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Asthma

Asthma and Dental

Do you suffer from Asthma and take medication?

Due to the cold weather that we’re having at the moment and also that cough that hangs around, we thought that we’d talk about asthma and medications.

Research has shown that people with asthma are at an increased risk of tooth decay, tooth erosion, gum disease and oral thrush. People with asthma are more likely to breathe through their mouth and the medications used for treating asthma can reduce the production of saliva.

Saliva plays a crucial role in maintaining your oral health – having less saliva in your mouth makes you more prone to dental decay, plaque build-up and gum disease.

Tips to help remain dentally healthy when suffering with Asthma

Take your preventer everyday: this will keep your airways healthy and reduce your risk of an asthma flare up.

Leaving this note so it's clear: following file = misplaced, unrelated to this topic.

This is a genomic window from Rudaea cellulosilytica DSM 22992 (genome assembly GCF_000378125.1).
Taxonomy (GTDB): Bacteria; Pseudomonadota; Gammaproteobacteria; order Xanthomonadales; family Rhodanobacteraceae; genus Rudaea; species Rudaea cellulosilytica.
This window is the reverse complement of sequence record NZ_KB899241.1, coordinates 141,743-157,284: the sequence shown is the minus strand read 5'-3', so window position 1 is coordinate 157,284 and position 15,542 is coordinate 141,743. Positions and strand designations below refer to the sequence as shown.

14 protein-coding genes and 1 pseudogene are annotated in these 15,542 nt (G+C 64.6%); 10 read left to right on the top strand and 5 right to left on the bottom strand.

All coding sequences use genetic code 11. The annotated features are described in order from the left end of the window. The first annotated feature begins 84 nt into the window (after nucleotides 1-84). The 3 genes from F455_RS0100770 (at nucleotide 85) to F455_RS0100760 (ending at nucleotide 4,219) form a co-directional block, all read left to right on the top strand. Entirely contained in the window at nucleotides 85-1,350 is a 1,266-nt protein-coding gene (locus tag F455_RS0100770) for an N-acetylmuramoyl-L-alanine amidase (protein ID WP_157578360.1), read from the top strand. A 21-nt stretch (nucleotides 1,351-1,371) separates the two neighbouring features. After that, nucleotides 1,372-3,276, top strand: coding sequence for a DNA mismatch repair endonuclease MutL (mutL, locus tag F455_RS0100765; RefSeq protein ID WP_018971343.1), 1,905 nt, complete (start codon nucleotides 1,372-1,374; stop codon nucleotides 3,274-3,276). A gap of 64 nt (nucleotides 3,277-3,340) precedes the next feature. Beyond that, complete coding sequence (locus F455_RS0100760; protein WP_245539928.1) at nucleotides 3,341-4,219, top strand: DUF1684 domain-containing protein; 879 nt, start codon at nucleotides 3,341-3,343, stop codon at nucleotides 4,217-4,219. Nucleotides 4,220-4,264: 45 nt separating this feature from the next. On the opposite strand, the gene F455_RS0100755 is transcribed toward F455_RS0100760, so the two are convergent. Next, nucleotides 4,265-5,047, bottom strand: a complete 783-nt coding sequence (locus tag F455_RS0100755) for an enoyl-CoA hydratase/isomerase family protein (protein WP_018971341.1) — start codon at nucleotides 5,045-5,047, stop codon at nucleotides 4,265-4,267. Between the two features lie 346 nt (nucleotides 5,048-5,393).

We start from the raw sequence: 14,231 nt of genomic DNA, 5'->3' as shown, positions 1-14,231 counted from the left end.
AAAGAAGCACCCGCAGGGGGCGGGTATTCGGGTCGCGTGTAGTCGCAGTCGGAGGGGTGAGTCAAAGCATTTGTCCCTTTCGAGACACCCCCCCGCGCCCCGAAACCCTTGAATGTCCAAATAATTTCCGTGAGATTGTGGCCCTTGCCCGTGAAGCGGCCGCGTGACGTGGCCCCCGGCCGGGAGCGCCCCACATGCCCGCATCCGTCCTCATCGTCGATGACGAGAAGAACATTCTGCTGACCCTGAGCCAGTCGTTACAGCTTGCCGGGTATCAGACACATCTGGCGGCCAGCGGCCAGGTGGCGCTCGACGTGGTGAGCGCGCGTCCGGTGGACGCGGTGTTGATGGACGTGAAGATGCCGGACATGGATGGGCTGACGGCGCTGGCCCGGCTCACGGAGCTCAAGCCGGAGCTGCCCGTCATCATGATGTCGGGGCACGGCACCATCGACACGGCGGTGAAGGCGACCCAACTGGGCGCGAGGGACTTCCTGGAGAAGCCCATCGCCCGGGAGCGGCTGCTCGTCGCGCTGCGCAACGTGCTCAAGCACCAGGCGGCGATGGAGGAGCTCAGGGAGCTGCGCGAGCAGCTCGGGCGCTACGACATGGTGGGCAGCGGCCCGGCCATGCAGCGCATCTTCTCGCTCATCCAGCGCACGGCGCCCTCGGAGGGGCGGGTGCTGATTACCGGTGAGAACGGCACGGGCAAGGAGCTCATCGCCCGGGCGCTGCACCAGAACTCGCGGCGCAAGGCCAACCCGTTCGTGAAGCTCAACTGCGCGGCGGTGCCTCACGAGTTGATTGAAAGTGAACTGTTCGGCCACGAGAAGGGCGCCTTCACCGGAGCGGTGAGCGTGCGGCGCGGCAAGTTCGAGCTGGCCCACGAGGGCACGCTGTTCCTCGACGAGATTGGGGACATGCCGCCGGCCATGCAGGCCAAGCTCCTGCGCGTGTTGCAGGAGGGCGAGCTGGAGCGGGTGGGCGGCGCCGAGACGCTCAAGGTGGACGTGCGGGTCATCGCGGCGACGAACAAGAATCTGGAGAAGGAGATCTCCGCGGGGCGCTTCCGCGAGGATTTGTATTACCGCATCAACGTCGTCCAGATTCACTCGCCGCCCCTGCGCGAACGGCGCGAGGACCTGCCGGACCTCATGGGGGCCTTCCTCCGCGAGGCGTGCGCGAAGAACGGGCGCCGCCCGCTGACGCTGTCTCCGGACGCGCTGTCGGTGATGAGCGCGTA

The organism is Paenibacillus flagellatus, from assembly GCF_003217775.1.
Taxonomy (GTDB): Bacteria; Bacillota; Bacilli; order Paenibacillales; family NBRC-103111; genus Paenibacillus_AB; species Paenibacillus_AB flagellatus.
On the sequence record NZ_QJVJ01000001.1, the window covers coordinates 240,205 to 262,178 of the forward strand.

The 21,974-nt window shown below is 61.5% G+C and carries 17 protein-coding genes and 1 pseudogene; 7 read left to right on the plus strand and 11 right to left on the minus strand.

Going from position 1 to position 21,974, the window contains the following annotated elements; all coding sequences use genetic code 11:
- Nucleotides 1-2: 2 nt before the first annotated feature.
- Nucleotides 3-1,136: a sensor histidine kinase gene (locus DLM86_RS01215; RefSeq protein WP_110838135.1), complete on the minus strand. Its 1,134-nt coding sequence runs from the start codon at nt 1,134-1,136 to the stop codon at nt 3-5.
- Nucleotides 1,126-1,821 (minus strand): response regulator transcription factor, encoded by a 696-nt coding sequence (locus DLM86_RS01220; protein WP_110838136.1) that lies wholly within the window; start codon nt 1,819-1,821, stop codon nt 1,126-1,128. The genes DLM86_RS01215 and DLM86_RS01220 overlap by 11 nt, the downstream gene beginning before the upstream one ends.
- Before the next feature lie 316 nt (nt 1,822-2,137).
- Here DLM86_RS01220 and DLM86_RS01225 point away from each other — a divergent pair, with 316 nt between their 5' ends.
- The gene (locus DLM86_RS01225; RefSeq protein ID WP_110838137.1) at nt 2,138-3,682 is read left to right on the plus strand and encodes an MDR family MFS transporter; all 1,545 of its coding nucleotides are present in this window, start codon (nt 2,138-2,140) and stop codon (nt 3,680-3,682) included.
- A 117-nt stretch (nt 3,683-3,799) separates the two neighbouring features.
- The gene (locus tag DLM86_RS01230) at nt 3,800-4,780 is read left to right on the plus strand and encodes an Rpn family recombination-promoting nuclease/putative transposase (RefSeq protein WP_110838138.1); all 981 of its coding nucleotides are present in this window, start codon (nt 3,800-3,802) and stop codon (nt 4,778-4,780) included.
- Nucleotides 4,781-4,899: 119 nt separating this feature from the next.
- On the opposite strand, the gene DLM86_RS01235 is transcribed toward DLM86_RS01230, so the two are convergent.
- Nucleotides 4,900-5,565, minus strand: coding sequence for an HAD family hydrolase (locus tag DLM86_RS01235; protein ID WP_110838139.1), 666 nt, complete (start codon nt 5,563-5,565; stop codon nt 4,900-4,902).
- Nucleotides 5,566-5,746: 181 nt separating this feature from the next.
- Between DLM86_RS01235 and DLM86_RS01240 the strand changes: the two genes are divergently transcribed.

Use a spacer with your puffer: this will improve your asthma and protect your teeth. Without a spacer, a lot of asthma medication can stick to the mouth and teeth, reducing saliva and also helping to prevent mouth ulcers.

Rinse and spit after taking your asthma medication: Rinsing your mouth out with water helps to remove any medication that has stuck around in your mouth after you’ve taken your asthma medication. Avoid brushing your teeth after using an inhaler, as it may damage already weakened enamel.

Avoid sugary snacks and drinks: switch to drinking tap water to counteract a dry mouth or bad taste.

Brush twice and floss daily: all age groups should be aware of the importance of good oral hygiene practices.

See your dentist periodically: Let your dentist know that you have asthma and take your asthma medications with you to your dental appointment. Ideally your asthma should be well controlled before undergoing any procedure.